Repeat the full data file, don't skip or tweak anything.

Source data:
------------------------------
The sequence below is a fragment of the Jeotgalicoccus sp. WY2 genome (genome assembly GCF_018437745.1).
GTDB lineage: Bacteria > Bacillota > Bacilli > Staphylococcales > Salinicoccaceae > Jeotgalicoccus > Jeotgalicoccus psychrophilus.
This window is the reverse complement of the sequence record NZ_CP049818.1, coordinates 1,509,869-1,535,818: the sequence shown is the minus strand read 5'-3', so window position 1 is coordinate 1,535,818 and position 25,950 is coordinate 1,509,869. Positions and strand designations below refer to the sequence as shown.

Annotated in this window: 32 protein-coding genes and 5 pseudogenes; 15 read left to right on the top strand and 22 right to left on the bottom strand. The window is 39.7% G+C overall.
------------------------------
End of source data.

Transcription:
The sequence below is a fragment of the Jeotgalicoccus sp. WY2 genome (genome assembly GCF_018437745.1).
GTDB lineage: Bacteria > Bacillota > Bacilli > Staphylococcales > Salinicoccaceae > Jeotgalicoccus > Jeotgalicoccus psychrophilus.
This window is the reverse complement of the sequence record NZ_CP049818.1, coordinates 1,509,869-1,535,818: the sequence shown is the minus strand read 5'-3', so window position 1 is coordinate 1,535,818 and position 25,950 is coordinate 1,509,869. Positions and strand designations below refer to the sequence as shown.

Annotated in this window: 32 protein-coding genes and 5 pseudogenes; 15 read left to right on the top strand and 22 right to left on the bottom strand. The window is 39.7% G+C overall.